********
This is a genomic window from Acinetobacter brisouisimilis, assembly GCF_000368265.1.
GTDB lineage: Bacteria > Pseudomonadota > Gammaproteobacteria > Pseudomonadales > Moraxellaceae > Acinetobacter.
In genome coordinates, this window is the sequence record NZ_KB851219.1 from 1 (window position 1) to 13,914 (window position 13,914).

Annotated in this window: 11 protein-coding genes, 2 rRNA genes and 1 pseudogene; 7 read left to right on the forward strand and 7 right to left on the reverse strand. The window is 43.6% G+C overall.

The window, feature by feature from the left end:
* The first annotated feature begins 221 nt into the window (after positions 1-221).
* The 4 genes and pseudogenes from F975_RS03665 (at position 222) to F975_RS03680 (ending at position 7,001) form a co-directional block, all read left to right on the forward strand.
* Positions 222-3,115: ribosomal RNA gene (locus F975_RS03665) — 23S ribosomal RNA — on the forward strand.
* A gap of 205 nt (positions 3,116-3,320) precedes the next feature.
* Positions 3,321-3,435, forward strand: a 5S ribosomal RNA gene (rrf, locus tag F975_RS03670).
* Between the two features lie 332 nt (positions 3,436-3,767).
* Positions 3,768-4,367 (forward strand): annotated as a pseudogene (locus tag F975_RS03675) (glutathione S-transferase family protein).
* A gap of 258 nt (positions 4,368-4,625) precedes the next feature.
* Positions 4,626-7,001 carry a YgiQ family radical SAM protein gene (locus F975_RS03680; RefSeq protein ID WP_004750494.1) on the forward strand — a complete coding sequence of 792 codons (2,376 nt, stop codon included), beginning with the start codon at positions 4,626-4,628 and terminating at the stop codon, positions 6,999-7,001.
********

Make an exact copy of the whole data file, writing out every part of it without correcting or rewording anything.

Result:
This is a genomic window from Acinetobacter brisouisimilis, assembly GCF_000368265.1.
GTDB lineage: Bacteria > Pseudomonadota > Gammaproteobacteria > Pseudomonadales > Moraxellaceae > Acinetobacter.
In genome coordinates, this window is the sequence record NZ_KB851219.1 from 1 (window position 1) to 13,914 (window position 13,914).

Annotated in this window: 11 protein-coding genes, 2 rRNA genes and 1 pseudogene; 7 read left to right on the forward strand and 7 right to left on the reverse strand. The window is 43.6% G+C overall.

The window, feature by feature from the left end:
* The first annotated feature begins 221 nt into the window (after positions 1-221).
* The 4 genes and pseudogenes from F975_RS03665 (at position 222) to F975_RS03680 (ending at position 7,001) form a co-directional block, all read left to right on the forward strand.
* Positions 222-3,115: ribosomal RNA gene (locus F975_RS03665) — 23S ribosomal RNA — on the forward strand.
* A gap of 205 nt (positions 3,116-3,320) precedes the next feature.
* Positions 3,321-3,435, forward strand: a 5S ribosomal RNA gene (rrf, locus tag F975_RS03670).
* Between the two features lie 332 nt (positions 3,436-3,767).
* Positions 3,768-4,367 (forward strand): annotated as a pseudogene (locus tag F975_RS03675) (glutathione S-transferase family protein).
* A gap of 258 nt (positions 4,368-4,625) precedes the next feature.
* Positions 4,626-7,001 carry a YgiQ family radical SAM protein gene (locus F975_RS03680; RefSeq protein ID WP_004750494.1) on the forward strand — a complete coding sequence of 792 codons (2,376 nt, stop codon included), beginning with the start codon at positions 4,626-4,628 and terminating at the stop codon, positions 6,999-7,001.